That Thursday dawned with temperatures in the 20s. Schizophrenic moisture—alternating from snow to rain to sleet and back again—doused fields, lawns, and blossom-swollen trees. I fretted over my daughter as she left that morning. Even though I do not believe in interfering at school I emailed the choirmaster and asked him to yank her again should the league go through with the game despite the weather. He politely explained that only performances trumped games and since she had time to do both his hands were tied.
The big night came. I sat in the audience agonizing through the entire first act, the program balled in my sweaty palm. I could barely breathe as she stepped on to the stage and began performing “Some Things Are Meant To Be” from the musical Little Women. The song recounts the end of the relationship between Jo and her younger sister Beth, who is dying.
Some things are meant to be,
the clouds moving fast and free.
The sun on a silver sea.
A sky that’s bright and blue.
And some things will never end.
The thrill of our magic ride.
The love that I feel inside for you.
Talk about special. I could see my daughter was nervous. She did not reach for the notes during crescendos as she normally would. Still, her voice did not crack once. She did not forget her lines or burst into tears, or, thankfully, scan the audience for my anxious eyes. She got through it. It was just a performance, after all. Nothing inside her had changed because her mouth went dry and her leg shook and her voice met her only seventy-five percent of the way. Her magnificence—the truth in her that had temporarily slipped my puny mind—remained intact.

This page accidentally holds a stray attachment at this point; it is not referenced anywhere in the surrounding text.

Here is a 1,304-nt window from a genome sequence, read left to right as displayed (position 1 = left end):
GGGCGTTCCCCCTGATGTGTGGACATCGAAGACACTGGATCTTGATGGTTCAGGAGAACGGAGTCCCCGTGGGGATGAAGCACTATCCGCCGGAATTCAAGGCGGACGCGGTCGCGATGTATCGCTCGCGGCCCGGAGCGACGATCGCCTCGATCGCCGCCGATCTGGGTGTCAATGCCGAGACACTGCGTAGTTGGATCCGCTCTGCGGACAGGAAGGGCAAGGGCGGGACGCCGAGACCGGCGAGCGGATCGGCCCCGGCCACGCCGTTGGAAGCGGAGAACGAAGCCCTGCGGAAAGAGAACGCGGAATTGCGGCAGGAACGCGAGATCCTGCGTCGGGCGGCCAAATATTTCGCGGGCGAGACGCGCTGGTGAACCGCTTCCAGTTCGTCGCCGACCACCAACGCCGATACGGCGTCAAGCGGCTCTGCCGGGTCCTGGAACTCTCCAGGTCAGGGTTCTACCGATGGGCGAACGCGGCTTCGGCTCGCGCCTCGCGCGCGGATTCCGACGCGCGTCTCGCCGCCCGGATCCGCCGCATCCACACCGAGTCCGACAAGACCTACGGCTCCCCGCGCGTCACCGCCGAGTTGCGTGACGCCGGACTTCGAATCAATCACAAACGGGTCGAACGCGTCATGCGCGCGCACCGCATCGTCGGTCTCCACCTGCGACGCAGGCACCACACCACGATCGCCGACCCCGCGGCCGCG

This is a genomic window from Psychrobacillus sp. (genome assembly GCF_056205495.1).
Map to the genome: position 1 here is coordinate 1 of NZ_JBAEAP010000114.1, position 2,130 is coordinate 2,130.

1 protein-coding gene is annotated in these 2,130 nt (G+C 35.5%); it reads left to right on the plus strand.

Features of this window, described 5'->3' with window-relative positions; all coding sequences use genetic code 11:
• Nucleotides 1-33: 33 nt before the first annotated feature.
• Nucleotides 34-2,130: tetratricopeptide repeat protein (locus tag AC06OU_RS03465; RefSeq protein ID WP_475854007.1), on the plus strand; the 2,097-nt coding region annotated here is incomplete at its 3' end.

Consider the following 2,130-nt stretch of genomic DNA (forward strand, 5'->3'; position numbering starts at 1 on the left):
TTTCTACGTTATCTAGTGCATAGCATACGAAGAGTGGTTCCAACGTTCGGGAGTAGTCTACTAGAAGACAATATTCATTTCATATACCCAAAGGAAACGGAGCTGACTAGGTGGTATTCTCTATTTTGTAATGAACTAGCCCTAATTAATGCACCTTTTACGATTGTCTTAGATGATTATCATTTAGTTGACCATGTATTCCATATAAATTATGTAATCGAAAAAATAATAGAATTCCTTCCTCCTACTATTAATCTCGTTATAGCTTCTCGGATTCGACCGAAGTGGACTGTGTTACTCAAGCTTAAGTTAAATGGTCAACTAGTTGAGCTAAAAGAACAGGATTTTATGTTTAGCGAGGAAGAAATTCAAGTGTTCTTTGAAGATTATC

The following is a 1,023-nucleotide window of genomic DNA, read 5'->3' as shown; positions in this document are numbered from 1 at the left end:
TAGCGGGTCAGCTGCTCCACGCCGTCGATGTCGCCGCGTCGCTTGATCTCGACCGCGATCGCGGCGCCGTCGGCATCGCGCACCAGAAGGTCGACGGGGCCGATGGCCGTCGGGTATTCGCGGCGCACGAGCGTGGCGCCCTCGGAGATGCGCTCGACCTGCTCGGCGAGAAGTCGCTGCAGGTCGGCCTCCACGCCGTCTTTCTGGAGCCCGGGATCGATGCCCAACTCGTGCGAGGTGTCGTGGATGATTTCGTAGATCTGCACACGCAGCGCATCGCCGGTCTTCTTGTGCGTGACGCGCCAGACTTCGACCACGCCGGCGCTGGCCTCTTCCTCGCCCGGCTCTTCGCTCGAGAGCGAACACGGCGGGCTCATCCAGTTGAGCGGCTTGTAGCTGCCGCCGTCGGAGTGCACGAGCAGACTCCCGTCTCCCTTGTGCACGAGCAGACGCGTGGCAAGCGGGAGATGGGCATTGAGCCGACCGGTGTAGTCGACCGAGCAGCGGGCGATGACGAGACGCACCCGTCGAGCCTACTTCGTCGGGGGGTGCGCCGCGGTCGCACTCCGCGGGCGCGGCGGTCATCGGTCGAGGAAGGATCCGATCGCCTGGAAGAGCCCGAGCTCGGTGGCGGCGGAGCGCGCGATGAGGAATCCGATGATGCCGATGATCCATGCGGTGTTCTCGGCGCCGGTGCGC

I sat humbled, watching at last with my right mind, the truth in us both. Our specialness faded along with the spotlight on my daughter and her friend as their lovely young voices grew still. Concluding a song about the body’s thrill ride and inevitable demise. Unrelated or fettered by the real love we are.
Some things will never end.
The next morning I congratulated her again, longing to say something to make up for the seeming error of my ways.
“I’m sorry if I’ve been kind of an idiot lately,” I began.
She set her glass of juice down on the counter. Here comes Psycho Mom again, I could almost hear her say.
“It’s just that I’ve never had a fifteen-year-old daughter before, you know?”
When she was little she would crawl into my lap, sandwich my face in her small hands.
“Remember when I was the Mama, and you were the baby?” she would say, sending shivers down my spine. She still gave me shivers.
She smiled. “Fifteen-and-a half,” she said.
*Susan Dugan is a writer, student, and teacher of A Course in Miracles. This essay was excerpted from her book of personal forgiveness essays, Extraordinary Ordinary Forgiveness, being published by O-Books March 25, 2011. She chronicles her journey applying the Course’sextraordinary forgiveness in an ordinary life at www.foraysinforgiveness.com.